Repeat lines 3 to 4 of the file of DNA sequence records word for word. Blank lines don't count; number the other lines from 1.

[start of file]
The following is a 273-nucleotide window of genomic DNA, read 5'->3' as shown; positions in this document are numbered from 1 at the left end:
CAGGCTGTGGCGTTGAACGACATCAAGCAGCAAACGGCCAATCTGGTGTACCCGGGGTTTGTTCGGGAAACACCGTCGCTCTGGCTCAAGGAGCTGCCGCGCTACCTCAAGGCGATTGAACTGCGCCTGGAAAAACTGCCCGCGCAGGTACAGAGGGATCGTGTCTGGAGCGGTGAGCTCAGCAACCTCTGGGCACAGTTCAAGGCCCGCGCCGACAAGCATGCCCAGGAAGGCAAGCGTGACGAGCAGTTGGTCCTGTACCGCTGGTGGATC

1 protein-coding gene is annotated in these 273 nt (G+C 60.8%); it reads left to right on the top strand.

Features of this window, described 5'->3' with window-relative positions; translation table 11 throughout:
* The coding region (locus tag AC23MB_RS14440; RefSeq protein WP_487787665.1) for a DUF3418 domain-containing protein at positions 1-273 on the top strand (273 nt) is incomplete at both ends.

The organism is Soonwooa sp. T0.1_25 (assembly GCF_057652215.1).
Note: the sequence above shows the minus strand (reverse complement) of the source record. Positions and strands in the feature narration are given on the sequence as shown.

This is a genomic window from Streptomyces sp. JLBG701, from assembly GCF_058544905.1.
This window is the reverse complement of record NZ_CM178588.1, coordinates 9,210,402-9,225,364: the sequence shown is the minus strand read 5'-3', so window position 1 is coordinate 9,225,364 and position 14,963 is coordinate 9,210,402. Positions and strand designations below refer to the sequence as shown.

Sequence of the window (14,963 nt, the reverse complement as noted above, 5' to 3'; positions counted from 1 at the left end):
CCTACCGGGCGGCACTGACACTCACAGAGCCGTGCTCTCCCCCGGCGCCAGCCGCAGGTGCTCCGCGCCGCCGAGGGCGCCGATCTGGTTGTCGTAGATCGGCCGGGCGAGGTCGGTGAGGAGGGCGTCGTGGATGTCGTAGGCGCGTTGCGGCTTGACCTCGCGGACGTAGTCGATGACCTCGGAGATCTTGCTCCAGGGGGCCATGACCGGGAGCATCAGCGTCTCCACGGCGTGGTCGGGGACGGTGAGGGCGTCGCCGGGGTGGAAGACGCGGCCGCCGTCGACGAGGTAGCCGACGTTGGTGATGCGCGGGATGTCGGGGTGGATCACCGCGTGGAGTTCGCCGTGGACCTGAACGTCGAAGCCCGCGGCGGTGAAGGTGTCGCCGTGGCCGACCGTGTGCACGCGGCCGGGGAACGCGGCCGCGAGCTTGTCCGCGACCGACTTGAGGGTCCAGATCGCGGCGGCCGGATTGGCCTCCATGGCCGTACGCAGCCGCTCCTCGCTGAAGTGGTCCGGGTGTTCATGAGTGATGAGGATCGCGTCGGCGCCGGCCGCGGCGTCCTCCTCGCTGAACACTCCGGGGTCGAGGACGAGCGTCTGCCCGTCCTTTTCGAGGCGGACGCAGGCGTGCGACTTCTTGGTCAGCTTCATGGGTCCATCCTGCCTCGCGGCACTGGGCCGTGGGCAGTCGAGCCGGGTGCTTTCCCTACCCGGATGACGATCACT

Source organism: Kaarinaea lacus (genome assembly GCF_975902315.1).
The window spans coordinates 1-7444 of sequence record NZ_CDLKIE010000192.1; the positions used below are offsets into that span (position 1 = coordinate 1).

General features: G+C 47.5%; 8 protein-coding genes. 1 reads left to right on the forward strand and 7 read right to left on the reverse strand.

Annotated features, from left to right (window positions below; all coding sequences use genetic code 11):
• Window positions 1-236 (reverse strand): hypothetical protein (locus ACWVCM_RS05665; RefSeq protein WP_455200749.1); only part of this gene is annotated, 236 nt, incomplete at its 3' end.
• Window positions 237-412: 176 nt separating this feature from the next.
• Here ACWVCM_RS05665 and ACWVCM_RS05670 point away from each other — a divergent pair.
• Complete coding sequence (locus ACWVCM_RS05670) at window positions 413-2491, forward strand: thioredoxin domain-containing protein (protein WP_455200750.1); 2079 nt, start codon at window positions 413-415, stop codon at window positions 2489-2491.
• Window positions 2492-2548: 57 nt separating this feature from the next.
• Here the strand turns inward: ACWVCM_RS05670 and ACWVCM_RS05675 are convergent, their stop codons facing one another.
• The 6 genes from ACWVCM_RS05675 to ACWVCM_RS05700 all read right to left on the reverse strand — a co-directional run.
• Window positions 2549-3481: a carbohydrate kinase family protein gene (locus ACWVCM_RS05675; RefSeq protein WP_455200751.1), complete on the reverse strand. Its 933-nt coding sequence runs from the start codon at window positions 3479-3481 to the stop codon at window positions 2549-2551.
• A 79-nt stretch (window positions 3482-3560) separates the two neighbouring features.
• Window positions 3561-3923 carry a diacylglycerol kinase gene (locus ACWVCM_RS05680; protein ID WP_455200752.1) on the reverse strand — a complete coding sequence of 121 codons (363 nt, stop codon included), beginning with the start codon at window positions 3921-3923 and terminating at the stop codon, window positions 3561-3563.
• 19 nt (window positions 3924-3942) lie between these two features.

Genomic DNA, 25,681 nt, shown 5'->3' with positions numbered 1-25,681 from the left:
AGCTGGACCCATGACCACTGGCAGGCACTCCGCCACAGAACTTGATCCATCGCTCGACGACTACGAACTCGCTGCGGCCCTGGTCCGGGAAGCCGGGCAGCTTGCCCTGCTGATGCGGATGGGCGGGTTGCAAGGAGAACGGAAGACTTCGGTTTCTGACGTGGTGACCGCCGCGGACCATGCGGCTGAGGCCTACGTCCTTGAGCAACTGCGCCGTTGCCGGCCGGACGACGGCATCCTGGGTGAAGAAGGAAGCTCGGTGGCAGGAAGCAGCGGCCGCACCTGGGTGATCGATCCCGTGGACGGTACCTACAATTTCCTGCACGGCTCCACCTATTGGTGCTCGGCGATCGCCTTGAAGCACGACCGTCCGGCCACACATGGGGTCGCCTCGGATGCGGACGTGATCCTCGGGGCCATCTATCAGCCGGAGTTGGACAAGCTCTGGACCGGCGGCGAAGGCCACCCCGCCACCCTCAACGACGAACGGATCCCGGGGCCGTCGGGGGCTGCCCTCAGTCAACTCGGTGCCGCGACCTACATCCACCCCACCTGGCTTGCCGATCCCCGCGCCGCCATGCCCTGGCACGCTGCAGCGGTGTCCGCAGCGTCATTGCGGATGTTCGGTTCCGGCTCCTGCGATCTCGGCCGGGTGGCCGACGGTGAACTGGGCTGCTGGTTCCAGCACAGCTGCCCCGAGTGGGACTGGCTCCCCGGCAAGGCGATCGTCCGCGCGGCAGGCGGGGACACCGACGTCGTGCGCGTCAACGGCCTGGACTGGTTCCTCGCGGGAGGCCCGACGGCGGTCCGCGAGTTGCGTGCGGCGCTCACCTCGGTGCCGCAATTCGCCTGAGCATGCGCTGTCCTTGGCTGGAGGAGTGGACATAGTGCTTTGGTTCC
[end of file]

1 protein-coding gene is annotated in these 273 nt (G+C 60.8%); it reads left to right on the top strand.

Features of this window, described 5'->3' with window-relative positions; translation table 11 throughout: